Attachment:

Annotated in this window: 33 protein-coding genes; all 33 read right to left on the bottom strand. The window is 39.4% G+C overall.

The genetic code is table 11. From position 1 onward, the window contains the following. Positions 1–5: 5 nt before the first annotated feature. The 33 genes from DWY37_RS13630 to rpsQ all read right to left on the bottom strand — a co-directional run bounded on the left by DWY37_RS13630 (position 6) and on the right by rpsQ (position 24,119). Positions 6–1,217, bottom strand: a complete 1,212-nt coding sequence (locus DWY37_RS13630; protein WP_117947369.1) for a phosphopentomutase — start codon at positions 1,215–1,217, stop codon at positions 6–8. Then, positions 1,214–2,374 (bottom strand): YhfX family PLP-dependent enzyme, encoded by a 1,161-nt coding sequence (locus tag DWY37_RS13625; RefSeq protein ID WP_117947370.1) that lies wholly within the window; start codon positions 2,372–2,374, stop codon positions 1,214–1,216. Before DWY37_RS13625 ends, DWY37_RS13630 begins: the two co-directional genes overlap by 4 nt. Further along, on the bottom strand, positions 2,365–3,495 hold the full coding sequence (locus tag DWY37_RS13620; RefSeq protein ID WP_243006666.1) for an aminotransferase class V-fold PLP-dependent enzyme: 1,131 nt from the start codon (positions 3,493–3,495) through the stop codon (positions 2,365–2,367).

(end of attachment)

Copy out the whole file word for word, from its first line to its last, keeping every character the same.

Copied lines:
Annotated in this window: 33 protein-coding genes; all 33 read right to left on the bottom strand. The window is 39.4% G+C overall.

The genetic code is table 11. From position 1 onward, the window contains the following. Positions 1–5: 5 nt before the first annotated feature. The 33 genes from DWY37_RS13630 to rpsQ all read right to left on the bottom strand — a co-directional run bounded on the left by DWY37_RS13630 (position 6) and on the right by rpsQ (position 24,119). Positions 6–1,217, bottom strand: a complete 1,212-nt coding sequence (locus DWY37_RS13630; protein WP_117947369.1) for a phosphopentomutase — start codon at positions 1,215–1,217, stop codon at positions 6–8. Then, positions 1,214–2,374 (bottom strand): YhfX family PLP-dependent enzyme, encoded by a 1,161-nt coding sequence (locus tag DWY37_RS13625; RefSeq protein ID WP_117947370.1) that lies wholly within the window; start codon positions 2,372–2,374, stop codon positions 1,214–1,216. Before DWY37_RS13625 ends, DWY37_RS13630 begins: the two co-directional genes overlap by 4 nt. Further along, on the bottom strand, positions 2,365–3,495 hold the full coding sequence (locus tag DWY37_RS13620; RefSeq protein ID WP_243006666.1) for an aminotransferase class V-fold PLP-dependent enzyme: 1,131 nt from the start codon (positions 3,493–3,495) through the stop codon (positions 2,365–2,367).